Fans of the early-2000s era GameCube version of the original Animal Crossing likely remember the game including a handful of emulated NES titles that could be played by obtaining in-game items for your house. What players back then didn’t know is that the NES emulator in Animal Crossing can also be used to play any generic NES ROM stored on a GameCube memory card.
The key to opening Animal Crossing‘s NES emulator is the game’s generic “NES console” item. Usually, this item simply tells players who try to use it that “I want to play my NES, but I don’t have any software” (separate in-game items are used to play the NES ROMs that are included on the Animal Crossing disc).
Tom Murphy explains how he got a Super NES game running on an unmodified NES.
At this point, we’re used to modern computers being able to perform near-perfect emulation of older gaming hardware via software trickery. The latest project from Tom “Tom7” Murphy, though, seems poised to coin its own definition for “reverse emulation” by running a playable Super NES game on actual unmodified NES hardware.
Murphy breaks down this wizardry in a pair of detailed videos laying out his tinkering process. Though the NES hardware itself is untouched, the cartridge running this reverse emulation is a heavily customized circuit board (ordered from China for about $10), with a compact, multi-core Raspberry Pi 3 attached to handle the actual Super NES emulation.
The Pi essentially replaces the PPU portion of the cartridge, connecting to the NES via a custom-coded EEPROM chip that tells the system how to process and display what would normally be an overwhelming stream of graphical data coming from the miniature computer. Only the CIC “copyright” chip from the original cartridge remains unmodified to get around the hardware’s lockout chip.
Japanese gamers and manga aficionados and every combination thereof will get a treat this summer with the release of a NES Classic Edition loaded with games from the pages of Weekly Jump. The beloved manga mag is celebrating its 50th anniversary and this solid gold Famicom is part of the festivities.
There’s basically no chance this Jump-themed NES will get a release in the US — first because hardly any Americans will have read any of these manga (with a couple exceptions) and second because even fewer will have played the Famicom games associated with them.
Familiar… and yet…
That said, this nurtures the hope inside me that we will at some point see other themed NES Classics; the original has, of course, a fantastic collection — but there are dozens more games I would have loved to see on there.
You can hack the thing pretty easily and put half the entire NES library on it, but Nintendo’s official versions will have been tested and perhaps even tweaked to make sure they run perfectly (though admittedly emulation problems aren’t common for NES games).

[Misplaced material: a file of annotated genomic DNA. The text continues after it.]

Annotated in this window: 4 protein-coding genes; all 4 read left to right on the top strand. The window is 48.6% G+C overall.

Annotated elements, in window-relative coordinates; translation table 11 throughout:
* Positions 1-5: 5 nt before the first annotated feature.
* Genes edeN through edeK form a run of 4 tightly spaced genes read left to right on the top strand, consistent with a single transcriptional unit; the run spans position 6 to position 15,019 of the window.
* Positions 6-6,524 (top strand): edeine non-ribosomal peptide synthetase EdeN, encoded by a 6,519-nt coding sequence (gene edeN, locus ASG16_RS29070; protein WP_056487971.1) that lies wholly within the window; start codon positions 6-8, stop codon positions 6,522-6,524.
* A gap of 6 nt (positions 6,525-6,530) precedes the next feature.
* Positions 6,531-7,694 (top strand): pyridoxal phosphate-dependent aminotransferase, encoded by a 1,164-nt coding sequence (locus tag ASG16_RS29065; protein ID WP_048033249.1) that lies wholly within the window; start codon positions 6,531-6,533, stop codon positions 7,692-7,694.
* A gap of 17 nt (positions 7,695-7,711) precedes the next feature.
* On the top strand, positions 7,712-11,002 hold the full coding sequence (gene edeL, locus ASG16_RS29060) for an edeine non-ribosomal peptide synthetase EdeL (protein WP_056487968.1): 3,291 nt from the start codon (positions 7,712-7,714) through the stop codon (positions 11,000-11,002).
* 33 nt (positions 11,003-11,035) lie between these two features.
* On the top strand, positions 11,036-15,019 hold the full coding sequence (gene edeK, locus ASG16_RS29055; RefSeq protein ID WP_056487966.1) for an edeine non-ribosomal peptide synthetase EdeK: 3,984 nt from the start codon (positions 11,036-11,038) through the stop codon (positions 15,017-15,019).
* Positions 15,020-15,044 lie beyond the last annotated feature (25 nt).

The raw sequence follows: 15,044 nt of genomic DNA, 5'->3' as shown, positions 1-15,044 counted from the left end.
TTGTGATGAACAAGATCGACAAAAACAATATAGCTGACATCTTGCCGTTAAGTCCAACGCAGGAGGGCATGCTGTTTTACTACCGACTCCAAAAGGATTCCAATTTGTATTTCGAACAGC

More importantly it’s possible these hypothetical themed consoles may come with new accessories that I desperately need, like a NES Advantage, Zapper (not sure how it would work), or NES Max. Perhaps even a Power Glove?
In the meantime, at least if you missed the chance to buy one the first time around, you can grab one come the end of June.
Nintendo said the console go on sale again across the U.S. on June 29, with the SNES Classic also set to be available until the end of this year. It isn’t clear what the situation will be outside of the U.S., however.
The news is welcome but not entirely a surprise. Nintendo said last September that it would bring both consoles — which were originally supposed to be one-offs — back in 2018 following a positive reception and strong sales.
The company originally killed off the hit NES Classic Edition with an announcement last April and it had originally said that the SNES version would not live beyond 2017. The NES system was a surprise hit last year, but the SNES version was even more popular. Nintendo previously revealed that it sold more on launch day in August than the NES sold in the whole of last year.
“Fans have shown their unbridled enthusiasm for these Classic Edition systems, so Nintendo is working to put many more of them on store shelves,” Nintendo said last year.
The two classic systems are part of a new focus for Nintendo, which includes the top-selling Switch console and its first moves into mobile gaming via Pokémon GO and Animal Crossing: Pocket Camp. The company recently clocked impressive financial returns — including a 500 percent jump in annual profit — as the strategy begins to pay off.
Gamers of a certain age probably remember that Nintendo worked with Maxis to port a version of the seminal SimCity to the brand new SNES in 1991. What most gamers probably don’t realize is that an NES version of the game was developed at the same time and cancelled just before its planned release.
This weekend, Switch owners learned their consoles are apparently holding a hidden copy of the NES game Golf, along with a built-in NES emulator designed to run it. But Switch hacker yellows8 and others who have been able to run that emulator say they’ve only been able to do so via “unofficial” methods that let them run jailbroken Switch binaries independently.
Now that the emulator is widely known to exist, a few diehards and hackers are engaged in an obsessive quest to discover if there’s an “official” way to launch that emulator on stock hardware. While that quest hasn’t borne fruit yet, the search itself is a fascinating look into the subculture of console hacking and the fast-moving world of rumor and conspiracy theory that often surrounds it.
Surprisingly enough, yellows8 probably wasn’t the first person to launch NES Golf on the Switch. That title likely goes to Setery, a user on the GBATemp console hacking forums who posted about the game mysteriously appearing on his system back on July 22. As Setery tells it: